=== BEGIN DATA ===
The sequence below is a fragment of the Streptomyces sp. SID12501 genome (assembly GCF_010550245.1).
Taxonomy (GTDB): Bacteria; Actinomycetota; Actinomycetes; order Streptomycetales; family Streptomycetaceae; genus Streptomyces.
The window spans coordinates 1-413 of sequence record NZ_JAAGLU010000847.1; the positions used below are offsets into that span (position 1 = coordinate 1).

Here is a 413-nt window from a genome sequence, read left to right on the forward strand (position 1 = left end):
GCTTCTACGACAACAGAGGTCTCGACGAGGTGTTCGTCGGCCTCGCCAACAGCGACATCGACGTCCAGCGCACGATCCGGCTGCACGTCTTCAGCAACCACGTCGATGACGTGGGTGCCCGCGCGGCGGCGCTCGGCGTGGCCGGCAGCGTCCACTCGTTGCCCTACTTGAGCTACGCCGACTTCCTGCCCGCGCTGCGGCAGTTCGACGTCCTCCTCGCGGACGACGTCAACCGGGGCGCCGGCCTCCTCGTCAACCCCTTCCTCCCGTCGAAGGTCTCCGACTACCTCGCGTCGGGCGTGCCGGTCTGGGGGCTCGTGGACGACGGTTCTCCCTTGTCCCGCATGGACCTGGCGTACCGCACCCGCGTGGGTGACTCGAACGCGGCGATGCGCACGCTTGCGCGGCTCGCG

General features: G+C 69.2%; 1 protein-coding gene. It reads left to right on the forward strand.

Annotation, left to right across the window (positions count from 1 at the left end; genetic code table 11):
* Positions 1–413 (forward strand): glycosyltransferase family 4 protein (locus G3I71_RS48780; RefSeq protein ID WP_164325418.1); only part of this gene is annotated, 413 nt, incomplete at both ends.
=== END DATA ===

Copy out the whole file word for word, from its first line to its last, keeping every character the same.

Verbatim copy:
The sequence below is a fragment of the Streptomyces sp. SID12501 genome (assembly GCF_010550245.1).
Taxonomy (GTDB): Bacteria; Actinomycetota; Actinomycetes; order Streptomycetales; family Streptomycetaceae; genus Streptomyces.
The window spans coordinates 1-413 of sequence record NZ_JAAGLU010000847.1; the positions used below are offsets into that span (position 1 = coordinate 1).

Here is a 413-nt window from a genome sequence, read left to right on the forward strand (position 1 = left end):
GCTTCTACGACAACAGAGGTCTCGACGAGGTGTTCGTCGGCCTCGCCAACAGCGACATCGACGTCCAGCGCACGATCCGGCTGCACGTCTTCAGCAACCACGTCGATGACGTGGGTGCCCGCGCGGCGGCGCTCGGCGTGGCCGGCAGCGTCCACTCGTTGCCCTACTTGAGCTACGCCGACTTCCTGCCCGCGCTGCGGCAGTTCGACGTCCTCCTCGCGGACGACGTCAACCGGGGCGCCGGCCTCCTCGTCAACCCCTTCCTCCCGTCGAAGGTCTCCGACTACCTCGCGTCGGGCGTGCCGGTCTGGGGGCTCGTGGACGACGGTTCTCCCTTGTCCCGCATGGACCTGGCGTACCGCACCCGCGTGGGTGACTCGAACGCGGCGATGCGCACGCTTGCGCGGCTCGCG

General features: G+C 69.2%; 1 protein-coding gene. It reads left to right on the forward strand.

Annotation, left to right across the window (positions count from 1 at the left end; genetic code table 11):
* Positions 1–413 (forward strand): glycosyltransferase family 4 protein (locus G3I71_RS48780; RefSeq protein ID WP_164325418.1); only part of this gene is annotated, 413 nt, incomplete at both ends.